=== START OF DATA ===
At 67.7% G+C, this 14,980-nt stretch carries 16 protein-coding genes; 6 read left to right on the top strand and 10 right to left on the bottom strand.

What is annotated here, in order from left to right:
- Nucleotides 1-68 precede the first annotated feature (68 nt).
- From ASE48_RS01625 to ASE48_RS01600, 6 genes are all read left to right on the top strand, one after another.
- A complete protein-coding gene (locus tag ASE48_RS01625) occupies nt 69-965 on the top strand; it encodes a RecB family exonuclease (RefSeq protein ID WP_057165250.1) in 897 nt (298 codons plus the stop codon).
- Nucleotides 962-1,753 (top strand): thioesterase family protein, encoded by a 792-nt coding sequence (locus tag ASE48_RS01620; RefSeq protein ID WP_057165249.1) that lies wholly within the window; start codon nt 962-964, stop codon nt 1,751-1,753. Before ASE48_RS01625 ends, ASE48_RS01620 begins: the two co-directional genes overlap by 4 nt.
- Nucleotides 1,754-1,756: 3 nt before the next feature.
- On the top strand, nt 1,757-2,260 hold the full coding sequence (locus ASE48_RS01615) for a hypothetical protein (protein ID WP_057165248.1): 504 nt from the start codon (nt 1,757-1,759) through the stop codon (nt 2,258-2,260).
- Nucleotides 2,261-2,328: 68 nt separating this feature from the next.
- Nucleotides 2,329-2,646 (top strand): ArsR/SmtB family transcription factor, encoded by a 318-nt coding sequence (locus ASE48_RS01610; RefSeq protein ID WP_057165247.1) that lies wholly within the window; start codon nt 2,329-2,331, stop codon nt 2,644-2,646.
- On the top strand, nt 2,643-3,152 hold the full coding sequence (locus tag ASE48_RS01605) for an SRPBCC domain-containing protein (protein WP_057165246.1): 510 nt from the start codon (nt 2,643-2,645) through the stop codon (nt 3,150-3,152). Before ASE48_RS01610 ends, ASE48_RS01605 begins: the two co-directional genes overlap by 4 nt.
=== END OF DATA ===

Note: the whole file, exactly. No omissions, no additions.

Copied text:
At 67.7% G+C, this 14,980-nt stretch carries 16 protein-coding genes; 6 read left to right on the top strand and 10 right to left on the bottom strand.

What is annotated here, in order from left to right:
- Nucleotides 1-68 precede the first annotated feature (68 nt).
- From ASE48_RS01625 to ASE48_RS01600, 6 genes are all read left to right on the top strand, one after another.
- A complete protein-coding gene (locus tag ASE48_RS01625) occupies nt 69-965 on the top strand; it encodes a RecB family exonuclease (RefSeq protein ID WP_057165250.1) in 897 nt (298 codons plus the stop codon).
- Nucleotides 962-1,753 (top strand): thioesterase family protein, encoded by a 792-nt coding sequence (locus tag ASE48_RS01620; RefSeq protein ID WP_057165249.1) that lies wholly within the window; start codon nt 962-964, stop codon nt 1,751-1,753. Before ASE48_RS01625 ends, ASE48_RS01620 begins: the two co-directional genes overlap by 4 nt.
- Nucleotides 1,754-1,756: 3 nt before the next feature.
- On the top strand, nt 1,757-2,260 hold the full coding sequence (locus ASE48_RS01615) for a hypothetical protein (protein ID WP_057165248.1): 504 nt from the start codon (nt 1,757-1,759) through the stop codon (nt 2,258-2,260).
- Nucleotides 2,261-2,328: 68 nt separating this feature from the next.
- Nucleotides 2,329-2,646 (top strand): ArsR/SmtB family transcription factor, encoded by a 318-nt coding sequence (locus ASE48_RS01610; RefSeq protein ID WP_057165247.1) that lies wholly within the window; start codon nt 2,329-2,331, stop codon nt 2,644-2,646.
- On the top strand, nt 2,643-3,152 hold the full coding sequence (locus tag ASE48_RS01605) for an SRPBCC domain-containing protein (protein WP_057165246.1): 510 nt from the start codon (nt 2,643-2,645) through the stop codon (nt 3,150-3,152). Before ASE48_RS01610 ends, ASE48_RS01605 begins: the two co-directional genes overlap by 4 nt.